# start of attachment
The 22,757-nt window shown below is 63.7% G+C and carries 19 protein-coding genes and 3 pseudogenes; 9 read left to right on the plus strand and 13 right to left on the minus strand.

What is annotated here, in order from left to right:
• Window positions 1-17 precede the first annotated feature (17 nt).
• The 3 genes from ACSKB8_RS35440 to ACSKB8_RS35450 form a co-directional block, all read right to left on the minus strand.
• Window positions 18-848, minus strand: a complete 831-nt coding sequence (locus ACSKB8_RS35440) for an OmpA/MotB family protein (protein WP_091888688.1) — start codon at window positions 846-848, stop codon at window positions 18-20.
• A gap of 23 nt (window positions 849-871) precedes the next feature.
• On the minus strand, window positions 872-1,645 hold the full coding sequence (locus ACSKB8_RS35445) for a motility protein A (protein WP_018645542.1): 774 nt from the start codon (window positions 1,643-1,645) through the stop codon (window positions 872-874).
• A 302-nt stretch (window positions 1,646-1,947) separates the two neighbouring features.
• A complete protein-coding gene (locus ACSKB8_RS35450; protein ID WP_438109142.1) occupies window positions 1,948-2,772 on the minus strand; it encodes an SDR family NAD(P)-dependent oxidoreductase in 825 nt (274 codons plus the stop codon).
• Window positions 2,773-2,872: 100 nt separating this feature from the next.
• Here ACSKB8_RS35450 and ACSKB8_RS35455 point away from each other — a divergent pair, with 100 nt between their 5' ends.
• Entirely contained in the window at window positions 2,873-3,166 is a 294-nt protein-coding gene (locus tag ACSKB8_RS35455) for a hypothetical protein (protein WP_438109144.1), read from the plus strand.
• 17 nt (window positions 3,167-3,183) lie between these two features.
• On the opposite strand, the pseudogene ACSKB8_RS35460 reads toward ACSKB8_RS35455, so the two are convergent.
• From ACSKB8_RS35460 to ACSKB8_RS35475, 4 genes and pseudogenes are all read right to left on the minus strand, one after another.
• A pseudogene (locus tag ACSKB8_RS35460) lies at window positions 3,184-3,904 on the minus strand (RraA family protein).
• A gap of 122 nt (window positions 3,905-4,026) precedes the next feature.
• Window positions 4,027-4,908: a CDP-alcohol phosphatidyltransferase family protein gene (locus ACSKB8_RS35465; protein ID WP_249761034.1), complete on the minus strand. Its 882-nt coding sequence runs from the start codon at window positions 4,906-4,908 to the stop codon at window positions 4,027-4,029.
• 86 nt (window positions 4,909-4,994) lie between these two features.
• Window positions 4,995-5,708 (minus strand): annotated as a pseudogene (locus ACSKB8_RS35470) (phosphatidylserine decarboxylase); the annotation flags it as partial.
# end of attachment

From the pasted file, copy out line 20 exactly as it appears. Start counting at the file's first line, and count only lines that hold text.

• Window positions 4,995-5,708 (minus strand): annotated as a pseudogene (locus ACSKB8_RS35470) (phosphatidylserine decarboxylase); the annotation flags it as partial.